President Obama, not surprisingly, called for more government spending as part of his State of the Union speech. He called for two years of ‘free’ community college for anyone who met certain basic requirements. Specifically, the student must keep a 2.5 GPA, attend class at least half time, and make ‘steady progress’. Fees would be paid for programs deemed ‘effective’ by the government based on graduation & employment rates.
My first concerns is what Uncle Sam would deem ‘effective’. Are they going to pay for these ridiculous degrees in gender studies & ‘queer theory’? Or would it be limited to things like nursing, pre-med, business, hard science, and technical fields like HVAC & electricians?
How is ‘steady progress’ defined? Would someone who’s determined to be a career student by constantly changing degrees be eligible? Will we once again have lower expectations of this so called ‘steady progress’ for certain favored groups of people?
My bigger worry though is cost. Sure, education is a key to success in this world. People whose education stops at High School are incredibly limited. But history’s shown us that as government pays for things, they get more expensive, and no government programs have ever cost what we were told they would.
In 1965, Medicare was projected to cost about $12 billion by 1990. The actual cost was over $110 billion.
In 1987, DSH (disproportionate share hospital) spending was projected to cost about $1 billion by 1992. Actual spending was $17 billion.
Cost overruns are hardly limited to spending on health care, either.
Defense programs are hotbeds of examples. The V-22 Osprey was projected to cost $23 million in 1990. By 2001 that cost had soared to $90 million. The F22 Raptor’s initial estimated cost was $89 million (1992), but by 2002 that had ballooned to nearly $250 million. Many of us remember the infamous $90 hammers and $600 toilet seats, too.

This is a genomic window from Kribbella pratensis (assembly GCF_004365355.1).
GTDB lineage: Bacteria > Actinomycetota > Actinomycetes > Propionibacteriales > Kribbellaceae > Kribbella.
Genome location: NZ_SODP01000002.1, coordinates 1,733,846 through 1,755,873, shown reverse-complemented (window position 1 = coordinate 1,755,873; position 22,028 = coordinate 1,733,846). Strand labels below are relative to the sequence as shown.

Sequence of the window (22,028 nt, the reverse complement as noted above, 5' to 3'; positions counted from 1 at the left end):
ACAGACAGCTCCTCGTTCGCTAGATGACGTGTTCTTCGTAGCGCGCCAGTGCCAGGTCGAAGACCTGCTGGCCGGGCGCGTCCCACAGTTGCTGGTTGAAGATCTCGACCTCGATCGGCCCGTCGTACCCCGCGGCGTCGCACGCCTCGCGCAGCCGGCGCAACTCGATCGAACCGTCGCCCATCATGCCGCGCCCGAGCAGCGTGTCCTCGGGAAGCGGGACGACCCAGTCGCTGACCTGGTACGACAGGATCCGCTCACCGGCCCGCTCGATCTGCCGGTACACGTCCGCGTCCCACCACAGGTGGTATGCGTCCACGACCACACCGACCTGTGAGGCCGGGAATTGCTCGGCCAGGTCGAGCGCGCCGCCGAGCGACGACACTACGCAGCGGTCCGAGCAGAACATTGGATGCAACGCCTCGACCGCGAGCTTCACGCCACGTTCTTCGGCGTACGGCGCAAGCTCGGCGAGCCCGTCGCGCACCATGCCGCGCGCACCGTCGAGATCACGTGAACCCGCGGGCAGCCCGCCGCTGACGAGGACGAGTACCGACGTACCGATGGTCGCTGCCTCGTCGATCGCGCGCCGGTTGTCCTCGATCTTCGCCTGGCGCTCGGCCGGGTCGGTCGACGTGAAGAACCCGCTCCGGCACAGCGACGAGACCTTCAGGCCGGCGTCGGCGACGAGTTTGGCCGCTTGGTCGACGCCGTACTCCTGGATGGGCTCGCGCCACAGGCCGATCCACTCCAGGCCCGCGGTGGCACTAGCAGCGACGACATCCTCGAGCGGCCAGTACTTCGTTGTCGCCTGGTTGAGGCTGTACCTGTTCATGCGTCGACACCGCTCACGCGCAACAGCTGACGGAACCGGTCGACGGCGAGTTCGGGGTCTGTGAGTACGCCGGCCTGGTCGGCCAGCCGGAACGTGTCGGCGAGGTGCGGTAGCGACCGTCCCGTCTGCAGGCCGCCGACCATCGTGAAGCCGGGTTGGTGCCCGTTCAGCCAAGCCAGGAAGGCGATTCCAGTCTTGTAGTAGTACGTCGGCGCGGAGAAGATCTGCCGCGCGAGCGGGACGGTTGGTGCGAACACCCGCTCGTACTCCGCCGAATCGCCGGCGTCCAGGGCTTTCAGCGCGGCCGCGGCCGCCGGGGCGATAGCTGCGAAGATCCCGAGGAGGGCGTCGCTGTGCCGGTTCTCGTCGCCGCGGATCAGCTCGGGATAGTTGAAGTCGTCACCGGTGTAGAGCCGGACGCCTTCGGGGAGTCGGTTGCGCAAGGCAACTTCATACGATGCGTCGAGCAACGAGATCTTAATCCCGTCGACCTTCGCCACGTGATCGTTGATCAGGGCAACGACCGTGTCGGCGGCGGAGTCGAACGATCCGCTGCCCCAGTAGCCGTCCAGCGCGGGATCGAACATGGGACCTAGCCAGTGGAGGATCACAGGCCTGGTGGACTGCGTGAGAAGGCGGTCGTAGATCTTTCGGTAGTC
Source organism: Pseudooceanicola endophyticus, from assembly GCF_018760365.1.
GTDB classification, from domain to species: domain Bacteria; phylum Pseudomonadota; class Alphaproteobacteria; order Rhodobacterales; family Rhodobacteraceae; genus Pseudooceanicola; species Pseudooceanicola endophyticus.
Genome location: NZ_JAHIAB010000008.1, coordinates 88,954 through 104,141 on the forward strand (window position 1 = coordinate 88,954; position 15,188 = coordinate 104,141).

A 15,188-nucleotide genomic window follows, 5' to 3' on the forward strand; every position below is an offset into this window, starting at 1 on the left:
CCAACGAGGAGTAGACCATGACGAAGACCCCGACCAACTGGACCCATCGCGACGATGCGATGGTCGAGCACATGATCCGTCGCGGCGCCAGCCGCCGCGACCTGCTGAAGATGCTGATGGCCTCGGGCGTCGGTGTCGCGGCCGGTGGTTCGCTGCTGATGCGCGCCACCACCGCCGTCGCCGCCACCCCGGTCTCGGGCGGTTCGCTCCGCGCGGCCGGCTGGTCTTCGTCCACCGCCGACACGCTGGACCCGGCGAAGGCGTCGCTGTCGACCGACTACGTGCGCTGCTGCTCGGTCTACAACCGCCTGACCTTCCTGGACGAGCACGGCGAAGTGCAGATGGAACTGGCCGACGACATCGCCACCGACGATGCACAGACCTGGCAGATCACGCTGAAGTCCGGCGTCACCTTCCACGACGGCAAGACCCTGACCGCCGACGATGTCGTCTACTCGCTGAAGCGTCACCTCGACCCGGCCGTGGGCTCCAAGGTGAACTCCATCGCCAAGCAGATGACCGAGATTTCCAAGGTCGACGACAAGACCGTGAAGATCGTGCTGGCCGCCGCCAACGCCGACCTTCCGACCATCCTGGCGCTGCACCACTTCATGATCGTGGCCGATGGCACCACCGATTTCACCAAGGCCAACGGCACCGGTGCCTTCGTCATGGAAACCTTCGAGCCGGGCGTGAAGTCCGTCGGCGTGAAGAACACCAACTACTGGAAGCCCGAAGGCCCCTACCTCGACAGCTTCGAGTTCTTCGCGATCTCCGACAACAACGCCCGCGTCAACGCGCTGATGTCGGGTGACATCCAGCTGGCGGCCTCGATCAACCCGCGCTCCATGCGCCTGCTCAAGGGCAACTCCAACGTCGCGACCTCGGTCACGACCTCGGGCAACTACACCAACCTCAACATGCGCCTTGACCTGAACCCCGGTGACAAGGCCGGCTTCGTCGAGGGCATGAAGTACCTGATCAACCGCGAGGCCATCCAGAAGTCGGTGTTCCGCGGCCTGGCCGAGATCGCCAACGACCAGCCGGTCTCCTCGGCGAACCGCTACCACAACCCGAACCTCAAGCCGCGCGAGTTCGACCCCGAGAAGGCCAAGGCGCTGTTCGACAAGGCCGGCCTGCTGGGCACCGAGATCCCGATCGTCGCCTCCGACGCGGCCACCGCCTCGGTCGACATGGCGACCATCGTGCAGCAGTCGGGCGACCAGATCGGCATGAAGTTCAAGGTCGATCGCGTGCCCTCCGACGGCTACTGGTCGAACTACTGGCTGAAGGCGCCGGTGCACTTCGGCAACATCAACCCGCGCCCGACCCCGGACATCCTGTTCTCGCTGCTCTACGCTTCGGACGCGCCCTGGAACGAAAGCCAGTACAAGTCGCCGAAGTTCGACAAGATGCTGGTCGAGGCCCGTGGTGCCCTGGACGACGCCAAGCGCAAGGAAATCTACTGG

Highway construction, research projects and government travel are just a few other areas where government spends far more than it needs to.
It’s easy to see this latest expansion of government spending (states will have to pitch in, too), will likely end up costing taxpayers not $60 billion, but at least $150 billion over 10 years.
Not only that, but with more federal involvement comes more federal control. Uncle Sam mandates this, that & the other thing to get those federal dollars. Community colleges will be required to implement courses spouting the latest PC nonsense, and hire someone to spout that nonsense.
And, too often, when people are handed a ‘free’ education, they’re not as likely to apply themselves to it. They’ll often float through, doing the minimum possible, in order to stay on the government dole.
Does college cost too much? Sure! But let’s take a look at some of the areas that are driving the cost up. Let’s look at the professors who teach one or two classes a semester while earning bloated salaries. Let’s look at the administrators. Let’s examine the endowments, & the ludicrous cost of textbooks. How much is spent on remedial classes every year?
Sure, we can improve America’s education system. We can help young men & women be better prepared for college, and can work to lower the cost of further education, whether it’s a college or a Vo-Tech school. I don’t think throwing more taxpayer money at the problem is necessarily the answer.